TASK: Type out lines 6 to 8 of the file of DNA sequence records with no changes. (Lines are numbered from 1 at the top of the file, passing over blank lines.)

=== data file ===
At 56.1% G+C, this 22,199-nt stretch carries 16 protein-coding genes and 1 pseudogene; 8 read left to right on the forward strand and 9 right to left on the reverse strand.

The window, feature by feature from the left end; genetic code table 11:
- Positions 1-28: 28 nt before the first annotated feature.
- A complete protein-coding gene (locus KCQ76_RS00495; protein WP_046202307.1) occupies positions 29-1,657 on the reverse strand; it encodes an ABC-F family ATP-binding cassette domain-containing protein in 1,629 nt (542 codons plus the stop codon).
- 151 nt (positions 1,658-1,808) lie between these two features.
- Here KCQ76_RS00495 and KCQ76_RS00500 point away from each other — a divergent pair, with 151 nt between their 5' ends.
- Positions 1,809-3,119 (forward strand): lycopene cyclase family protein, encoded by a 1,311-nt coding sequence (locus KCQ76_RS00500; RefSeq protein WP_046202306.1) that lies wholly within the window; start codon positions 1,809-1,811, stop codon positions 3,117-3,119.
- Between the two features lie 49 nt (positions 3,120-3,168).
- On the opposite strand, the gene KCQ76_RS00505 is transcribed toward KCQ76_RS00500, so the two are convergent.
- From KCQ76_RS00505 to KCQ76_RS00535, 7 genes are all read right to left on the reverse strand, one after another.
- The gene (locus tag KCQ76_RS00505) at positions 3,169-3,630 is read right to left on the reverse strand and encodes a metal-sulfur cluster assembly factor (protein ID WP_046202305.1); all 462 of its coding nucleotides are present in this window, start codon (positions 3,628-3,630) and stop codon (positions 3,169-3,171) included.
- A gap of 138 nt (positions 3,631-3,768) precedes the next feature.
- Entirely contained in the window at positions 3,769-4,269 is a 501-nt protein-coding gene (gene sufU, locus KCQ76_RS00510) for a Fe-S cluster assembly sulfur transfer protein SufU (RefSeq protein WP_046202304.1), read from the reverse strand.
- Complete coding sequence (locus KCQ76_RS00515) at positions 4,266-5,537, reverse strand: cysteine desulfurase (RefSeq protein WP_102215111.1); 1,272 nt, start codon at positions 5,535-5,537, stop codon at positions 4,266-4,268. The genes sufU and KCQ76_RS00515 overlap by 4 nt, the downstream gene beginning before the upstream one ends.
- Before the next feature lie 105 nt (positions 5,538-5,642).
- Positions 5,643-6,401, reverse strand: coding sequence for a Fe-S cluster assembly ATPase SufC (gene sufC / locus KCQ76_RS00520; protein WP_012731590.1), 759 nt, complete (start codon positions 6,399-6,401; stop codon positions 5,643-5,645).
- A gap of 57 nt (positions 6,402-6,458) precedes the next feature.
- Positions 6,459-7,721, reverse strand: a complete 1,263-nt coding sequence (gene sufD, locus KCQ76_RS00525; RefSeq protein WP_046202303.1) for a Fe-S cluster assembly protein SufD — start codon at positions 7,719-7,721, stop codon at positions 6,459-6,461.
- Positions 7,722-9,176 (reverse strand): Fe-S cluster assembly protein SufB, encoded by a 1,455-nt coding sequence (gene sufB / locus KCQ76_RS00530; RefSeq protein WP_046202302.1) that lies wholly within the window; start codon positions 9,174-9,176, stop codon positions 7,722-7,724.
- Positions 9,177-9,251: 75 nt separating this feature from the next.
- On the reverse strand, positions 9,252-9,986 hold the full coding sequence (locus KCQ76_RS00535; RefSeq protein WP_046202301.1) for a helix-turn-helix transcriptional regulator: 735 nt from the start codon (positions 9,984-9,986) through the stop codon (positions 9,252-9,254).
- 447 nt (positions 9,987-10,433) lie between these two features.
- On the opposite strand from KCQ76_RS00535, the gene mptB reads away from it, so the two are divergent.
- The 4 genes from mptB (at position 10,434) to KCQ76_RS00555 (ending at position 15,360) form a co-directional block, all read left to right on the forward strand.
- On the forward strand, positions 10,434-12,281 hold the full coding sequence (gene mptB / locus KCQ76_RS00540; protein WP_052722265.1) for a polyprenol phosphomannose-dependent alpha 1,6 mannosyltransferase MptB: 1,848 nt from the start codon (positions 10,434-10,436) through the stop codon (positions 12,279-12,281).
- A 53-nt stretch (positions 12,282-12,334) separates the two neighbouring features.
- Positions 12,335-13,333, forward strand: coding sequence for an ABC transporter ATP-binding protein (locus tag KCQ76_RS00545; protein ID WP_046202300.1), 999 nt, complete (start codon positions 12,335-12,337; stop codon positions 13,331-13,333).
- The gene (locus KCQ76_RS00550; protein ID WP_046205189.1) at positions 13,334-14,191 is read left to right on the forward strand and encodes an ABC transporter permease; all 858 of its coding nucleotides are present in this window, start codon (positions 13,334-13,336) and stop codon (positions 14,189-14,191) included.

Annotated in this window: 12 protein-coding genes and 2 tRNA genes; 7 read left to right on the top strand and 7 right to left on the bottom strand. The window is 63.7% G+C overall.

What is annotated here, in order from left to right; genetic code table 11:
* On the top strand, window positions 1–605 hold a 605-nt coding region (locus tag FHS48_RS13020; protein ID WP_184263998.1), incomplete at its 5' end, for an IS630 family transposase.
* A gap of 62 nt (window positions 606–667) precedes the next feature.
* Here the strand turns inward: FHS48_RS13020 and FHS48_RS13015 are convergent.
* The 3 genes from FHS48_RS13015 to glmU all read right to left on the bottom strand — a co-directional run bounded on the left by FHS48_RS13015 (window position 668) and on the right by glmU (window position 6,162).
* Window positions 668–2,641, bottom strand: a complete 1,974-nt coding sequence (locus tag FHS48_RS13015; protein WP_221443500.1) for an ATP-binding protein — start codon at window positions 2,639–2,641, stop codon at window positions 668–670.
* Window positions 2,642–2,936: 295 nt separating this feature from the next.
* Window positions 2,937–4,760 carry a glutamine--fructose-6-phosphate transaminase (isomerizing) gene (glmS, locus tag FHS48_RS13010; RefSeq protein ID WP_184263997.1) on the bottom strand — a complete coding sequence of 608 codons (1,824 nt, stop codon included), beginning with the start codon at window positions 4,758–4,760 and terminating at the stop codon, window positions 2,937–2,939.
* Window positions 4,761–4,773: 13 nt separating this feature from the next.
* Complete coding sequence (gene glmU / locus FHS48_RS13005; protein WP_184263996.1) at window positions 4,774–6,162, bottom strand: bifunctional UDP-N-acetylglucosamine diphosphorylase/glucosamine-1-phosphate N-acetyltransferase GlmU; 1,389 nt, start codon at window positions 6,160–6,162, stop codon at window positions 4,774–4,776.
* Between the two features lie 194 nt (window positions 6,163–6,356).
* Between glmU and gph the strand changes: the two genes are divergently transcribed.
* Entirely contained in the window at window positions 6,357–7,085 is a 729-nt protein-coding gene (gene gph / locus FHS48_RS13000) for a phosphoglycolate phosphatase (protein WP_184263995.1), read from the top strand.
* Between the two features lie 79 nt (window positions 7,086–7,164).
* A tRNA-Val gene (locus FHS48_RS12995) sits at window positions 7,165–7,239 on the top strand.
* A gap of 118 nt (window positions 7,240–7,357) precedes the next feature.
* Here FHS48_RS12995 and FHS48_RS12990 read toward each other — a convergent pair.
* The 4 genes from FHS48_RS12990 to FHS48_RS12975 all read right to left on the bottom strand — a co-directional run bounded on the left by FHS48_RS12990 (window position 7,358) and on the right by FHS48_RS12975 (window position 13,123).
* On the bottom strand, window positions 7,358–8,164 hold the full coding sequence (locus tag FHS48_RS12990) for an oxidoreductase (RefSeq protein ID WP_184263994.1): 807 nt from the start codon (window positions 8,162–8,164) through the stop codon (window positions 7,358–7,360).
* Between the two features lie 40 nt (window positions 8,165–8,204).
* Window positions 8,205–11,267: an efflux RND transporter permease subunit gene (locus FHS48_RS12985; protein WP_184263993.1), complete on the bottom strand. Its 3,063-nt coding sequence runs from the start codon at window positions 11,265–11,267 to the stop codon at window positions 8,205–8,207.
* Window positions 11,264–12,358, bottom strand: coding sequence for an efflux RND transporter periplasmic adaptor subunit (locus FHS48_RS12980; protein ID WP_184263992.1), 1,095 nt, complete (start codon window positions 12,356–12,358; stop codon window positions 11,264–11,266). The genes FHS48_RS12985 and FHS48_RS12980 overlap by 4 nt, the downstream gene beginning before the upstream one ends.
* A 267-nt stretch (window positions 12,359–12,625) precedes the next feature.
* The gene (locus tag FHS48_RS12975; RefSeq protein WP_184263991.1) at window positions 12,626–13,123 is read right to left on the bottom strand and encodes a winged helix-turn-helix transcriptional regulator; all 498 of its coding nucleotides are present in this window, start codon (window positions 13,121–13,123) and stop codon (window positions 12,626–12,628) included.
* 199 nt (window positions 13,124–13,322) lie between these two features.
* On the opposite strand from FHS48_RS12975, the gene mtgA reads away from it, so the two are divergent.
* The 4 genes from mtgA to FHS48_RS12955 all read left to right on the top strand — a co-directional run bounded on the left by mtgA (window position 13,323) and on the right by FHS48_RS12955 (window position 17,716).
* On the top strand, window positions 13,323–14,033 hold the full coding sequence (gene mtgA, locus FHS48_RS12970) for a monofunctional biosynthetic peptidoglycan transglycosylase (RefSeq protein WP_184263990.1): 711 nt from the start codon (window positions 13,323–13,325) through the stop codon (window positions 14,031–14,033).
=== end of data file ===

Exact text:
- Here KCQ76_RS00495 and KCQ76_RS00500 point away from each other — a divergent pair, with 151 nt between their 5' ends.
- Positions 1,809-3,119 (forward strand): lycopene cyclase family protein, encoded by a 1,311-nt coding sequence (locus KCQ76_RS00500; RefSeq protein WP_046202306.1) that lies wholly within the window; start codon positions 1,809-1,811, stop codon positions 3,117-3,119.
- Between the two features lie 49 nt (positions 3,120-3,168).